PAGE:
Shop and slurp at this 'lifestyle cafe' that stocks trinkets and housewares made by local artists as well as potent coffee and loose teas from Newcastle-based, family-run Ringtons.
Fill Your Cup
Hiding out in a former tailor's studio and textile warehouse, this dapper drinking den is decked out with exposed red brick walls, copper light fixtures and cast iron columns. The place was coined after Manchester's nickname during the 19th-century global cotton trade and the pun-tastic cocktail menu aptly follows suit. Our favorite: the Respect your Elder with Cartron elderflower liqueur.
Don't be put off by the no-frills entryway: the Temple is your dream dive bar come true. It's housed in a renovated subterranean public bathroom (yes, really), and covered in old music gig posters. It's best asset: the jukebox, with every made-in-Manchester tune you can think of.
This ode to all things hoppy is for serious beer drinkers. The impressive selection includes seven cask ales, 18 draft lines and over 100 bottled beers sourced from breweries around the world. Sip suds from one of the intimate booths on the upper floor or from the hidden gem beer garden. Bonus: the pub hosts regular tasting sessions and 'meet the brewer' events.
This bottle shop turned bar stocks all manner of small-batch beers, with a focus on contemporary British ales. Order your glass with a hearty Reuben sandwich and jar of pickles.
Shop Till You Drop
Manchester's creative community gathers at this two-story Victorian fish market lined with artist-run studios and boutiques. Shop for screen prints, jewelry, photographs and ceramics by local talent or join a workshop to pick up a new skill.
This Manchester menswear institution dons a fine line in French breton tops, Swedish backpacks and homegrown threads from in-house brand, Cottonopolis.
Artsy gig posters, cult film prints, Japanese vinyl toys – the Richard Goodhall Gallery is as entertaining to browse as it is to buy from. Most of the artwork is limited edition and/or signed by the artist so it's the place to find a special one-off piece for your collection.
Manchester's answer to London's Bond Street, King Street is where you'll find the upscale boutiques and brands. The British line up includes luxury lingerie outfitter Agent Provocateur, Vivienne Westwood and Pretty Green, a menswear store owned by Oasis frontman, Liam Gallagher.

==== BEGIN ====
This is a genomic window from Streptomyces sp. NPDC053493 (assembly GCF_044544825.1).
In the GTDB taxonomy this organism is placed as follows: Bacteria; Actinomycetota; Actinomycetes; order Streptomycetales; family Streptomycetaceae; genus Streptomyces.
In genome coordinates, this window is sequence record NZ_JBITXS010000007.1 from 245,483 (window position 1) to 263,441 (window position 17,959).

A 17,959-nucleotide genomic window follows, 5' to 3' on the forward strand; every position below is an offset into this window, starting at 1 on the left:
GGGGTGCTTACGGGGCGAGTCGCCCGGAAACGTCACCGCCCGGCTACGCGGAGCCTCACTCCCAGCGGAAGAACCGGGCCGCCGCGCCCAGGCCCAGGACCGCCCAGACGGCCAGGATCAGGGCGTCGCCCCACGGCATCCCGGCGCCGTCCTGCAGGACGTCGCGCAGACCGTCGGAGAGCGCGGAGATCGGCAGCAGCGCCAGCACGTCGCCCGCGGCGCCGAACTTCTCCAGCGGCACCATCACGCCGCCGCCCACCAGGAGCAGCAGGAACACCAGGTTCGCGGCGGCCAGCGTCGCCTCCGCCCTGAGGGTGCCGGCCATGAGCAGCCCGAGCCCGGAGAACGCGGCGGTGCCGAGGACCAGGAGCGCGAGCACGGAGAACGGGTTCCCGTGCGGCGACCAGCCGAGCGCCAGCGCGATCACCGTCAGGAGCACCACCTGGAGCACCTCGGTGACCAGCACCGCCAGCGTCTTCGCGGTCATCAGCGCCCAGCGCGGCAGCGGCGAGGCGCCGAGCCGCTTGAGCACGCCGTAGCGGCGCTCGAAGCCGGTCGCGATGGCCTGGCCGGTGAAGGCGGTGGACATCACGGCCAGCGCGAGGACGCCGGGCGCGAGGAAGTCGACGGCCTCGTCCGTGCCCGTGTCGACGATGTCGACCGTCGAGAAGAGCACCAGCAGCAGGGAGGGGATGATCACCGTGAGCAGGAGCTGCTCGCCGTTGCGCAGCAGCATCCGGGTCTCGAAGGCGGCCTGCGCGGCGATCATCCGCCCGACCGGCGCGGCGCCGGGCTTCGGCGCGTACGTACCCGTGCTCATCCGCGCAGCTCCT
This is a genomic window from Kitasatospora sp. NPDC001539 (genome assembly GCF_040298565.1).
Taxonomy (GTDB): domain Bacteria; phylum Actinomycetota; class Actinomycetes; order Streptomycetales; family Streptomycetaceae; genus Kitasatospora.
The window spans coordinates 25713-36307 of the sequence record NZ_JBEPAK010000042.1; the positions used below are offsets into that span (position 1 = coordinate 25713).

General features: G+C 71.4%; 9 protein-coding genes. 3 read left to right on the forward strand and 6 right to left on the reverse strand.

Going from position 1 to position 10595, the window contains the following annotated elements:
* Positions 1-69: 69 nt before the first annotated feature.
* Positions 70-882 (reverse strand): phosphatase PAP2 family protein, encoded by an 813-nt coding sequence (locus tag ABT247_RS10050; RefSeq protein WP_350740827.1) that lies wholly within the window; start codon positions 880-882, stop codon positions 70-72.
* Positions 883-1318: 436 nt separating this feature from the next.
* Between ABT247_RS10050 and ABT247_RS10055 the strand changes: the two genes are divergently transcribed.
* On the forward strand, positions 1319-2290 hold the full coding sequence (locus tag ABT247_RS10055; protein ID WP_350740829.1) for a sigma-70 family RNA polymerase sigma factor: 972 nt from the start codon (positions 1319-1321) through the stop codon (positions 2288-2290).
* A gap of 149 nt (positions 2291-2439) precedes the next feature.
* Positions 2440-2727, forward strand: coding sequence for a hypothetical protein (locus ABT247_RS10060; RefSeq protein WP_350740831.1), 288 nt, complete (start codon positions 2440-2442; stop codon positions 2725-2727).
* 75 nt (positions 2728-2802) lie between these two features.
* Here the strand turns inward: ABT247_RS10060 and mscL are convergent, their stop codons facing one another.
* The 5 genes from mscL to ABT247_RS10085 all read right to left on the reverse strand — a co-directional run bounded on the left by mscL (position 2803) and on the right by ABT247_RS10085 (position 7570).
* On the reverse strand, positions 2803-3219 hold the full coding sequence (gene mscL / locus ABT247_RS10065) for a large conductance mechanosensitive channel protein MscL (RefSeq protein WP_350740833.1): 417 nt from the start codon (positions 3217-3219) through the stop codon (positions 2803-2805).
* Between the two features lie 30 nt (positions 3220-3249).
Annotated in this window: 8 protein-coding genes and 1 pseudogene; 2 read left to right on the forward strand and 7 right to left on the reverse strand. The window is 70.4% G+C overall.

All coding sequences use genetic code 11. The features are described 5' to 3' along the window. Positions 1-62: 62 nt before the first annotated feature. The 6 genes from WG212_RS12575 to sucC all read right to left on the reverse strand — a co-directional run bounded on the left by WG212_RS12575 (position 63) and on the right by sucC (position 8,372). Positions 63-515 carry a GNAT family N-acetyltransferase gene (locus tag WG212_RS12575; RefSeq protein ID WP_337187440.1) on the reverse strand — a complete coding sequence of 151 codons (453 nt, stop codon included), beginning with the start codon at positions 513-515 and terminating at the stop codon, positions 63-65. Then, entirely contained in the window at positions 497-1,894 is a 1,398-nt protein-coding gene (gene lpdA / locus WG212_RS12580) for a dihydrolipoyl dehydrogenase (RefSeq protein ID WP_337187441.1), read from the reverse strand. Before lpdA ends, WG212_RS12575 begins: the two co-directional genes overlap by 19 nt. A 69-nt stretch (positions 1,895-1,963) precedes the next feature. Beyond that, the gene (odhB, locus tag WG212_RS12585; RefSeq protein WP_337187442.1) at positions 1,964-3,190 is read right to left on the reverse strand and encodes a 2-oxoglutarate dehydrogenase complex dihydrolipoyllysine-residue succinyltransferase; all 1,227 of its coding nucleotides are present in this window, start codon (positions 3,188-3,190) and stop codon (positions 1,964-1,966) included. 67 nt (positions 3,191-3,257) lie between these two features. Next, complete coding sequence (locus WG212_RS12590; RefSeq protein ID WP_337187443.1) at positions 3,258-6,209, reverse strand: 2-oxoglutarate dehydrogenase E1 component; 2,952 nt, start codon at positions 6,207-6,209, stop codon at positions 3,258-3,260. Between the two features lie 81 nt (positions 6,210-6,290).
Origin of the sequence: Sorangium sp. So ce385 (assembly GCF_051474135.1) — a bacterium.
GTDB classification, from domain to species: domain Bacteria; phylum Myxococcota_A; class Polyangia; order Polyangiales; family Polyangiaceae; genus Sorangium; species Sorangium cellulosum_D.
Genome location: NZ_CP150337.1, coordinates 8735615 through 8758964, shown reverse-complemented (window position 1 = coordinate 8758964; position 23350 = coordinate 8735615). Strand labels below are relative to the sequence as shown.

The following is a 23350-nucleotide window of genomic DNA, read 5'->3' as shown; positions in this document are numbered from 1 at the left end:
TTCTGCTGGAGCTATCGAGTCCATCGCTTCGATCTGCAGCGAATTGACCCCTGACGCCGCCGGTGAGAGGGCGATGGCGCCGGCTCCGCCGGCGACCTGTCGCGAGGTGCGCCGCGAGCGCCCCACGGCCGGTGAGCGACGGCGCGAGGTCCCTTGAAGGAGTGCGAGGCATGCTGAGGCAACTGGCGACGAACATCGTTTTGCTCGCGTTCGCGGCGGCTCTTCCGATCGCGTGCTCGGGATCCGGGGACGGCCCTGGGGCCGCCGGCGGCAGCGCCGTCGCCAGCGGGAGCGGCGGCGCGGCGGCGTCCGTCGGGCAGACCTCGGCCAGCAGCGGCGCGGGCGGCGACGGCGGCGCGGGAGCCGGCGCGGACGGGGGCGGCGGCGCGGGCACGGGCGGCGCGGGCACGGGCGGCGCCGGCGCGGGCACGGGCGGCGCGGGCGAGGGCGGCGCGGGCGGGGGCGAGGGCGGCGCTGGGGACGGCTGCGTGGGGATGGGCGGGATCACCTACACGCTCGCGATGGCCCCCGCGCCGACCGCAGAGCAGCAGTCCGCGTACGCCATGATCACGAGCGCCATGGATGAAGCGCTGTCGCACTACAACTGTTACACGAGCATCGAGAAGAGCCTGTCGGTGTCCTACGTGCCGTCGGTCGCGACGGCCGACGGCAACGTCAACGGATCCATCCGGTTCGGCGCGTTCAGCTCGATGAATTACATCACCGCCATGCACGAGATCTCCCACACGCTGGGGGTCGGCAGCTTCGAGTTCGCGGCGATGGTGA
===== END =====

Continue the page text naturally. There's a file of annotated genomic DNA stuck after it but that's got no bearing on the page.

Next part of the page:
Live for Live Music
Manchester has produced more rock stars per head than any other British city (think The Smiths, Oasis, Joy Division, The Stone Roses). Explore the sounds of the city on a music tour led by Craig Gill, drummer of local indie band, Inspiral Carpets. You might swing by the Boardwalk Club where Oasis played their first gig or Salford Lads Club, the inspiration behind The Queen is Dead – The Smiths album sleeve.
This historic music venue dates back to 1927 and has played host to greats like The Beatles and Frank Sinatra in the '60s. Original Art Deco features, a sprung wooden dance floor and a top sound system make it one of the best places to see live music in the city.
As the name suggests, this 19th-century building was once a school for the deaf. Today it's a live music venue with a domed ceiling, plush velvet curtains and a massive dangling disco ball. Head here for a strong line up of hipster indie bands.
Leave time to catch a concert (jazz, classical, rock, take your pick) at the Bridgewater Hall. The building's architecture and acoustics are stunning, and it's home to three resident orchestras including homegrown Hallé.
The new HOME cultural hub is the UK's largest arts complex outside London, dedicated to contemporary art, theater and film. It's all about accessibility here: come to browse the free rotating exhibitions, score a ticket for a theater production (from $7), or eat a super affordable – but tasty – meal (the Worker's Lunch deal is a steal) at the restaurant.
As part of a £15 million renovation, the Whitworth Gallery has doubled its size, adding a jaw-dropping glass, steel and brick extension to the original 19th-century building. On view are more than 55,000 pieces that include fine art, contemporary works and textiles.
The grand Manchester Art Gallery, in the City Center, showcases an impressive collection of marquee artists with pieces by the likes of Constable, Renoir, Gauguin and Manchester master, L.S Lowry.
Surrounded by hipster hangouts in the Northern Quarter, the CFCCA celebrates Manchester's Chinese community through revolving contemporary exhibitions. After you've taken in the art, swing by the small shop, which is filled with one-of-a-kind housewares and gifts.
History lovers won't want to miss this neo-Gothic building with soaring pillars and sky-high stained-glass windows. Medieval manuscripts and the oldest known piece of the New Testament are just a few of the treasures inside.
All museum photos taken by David Levene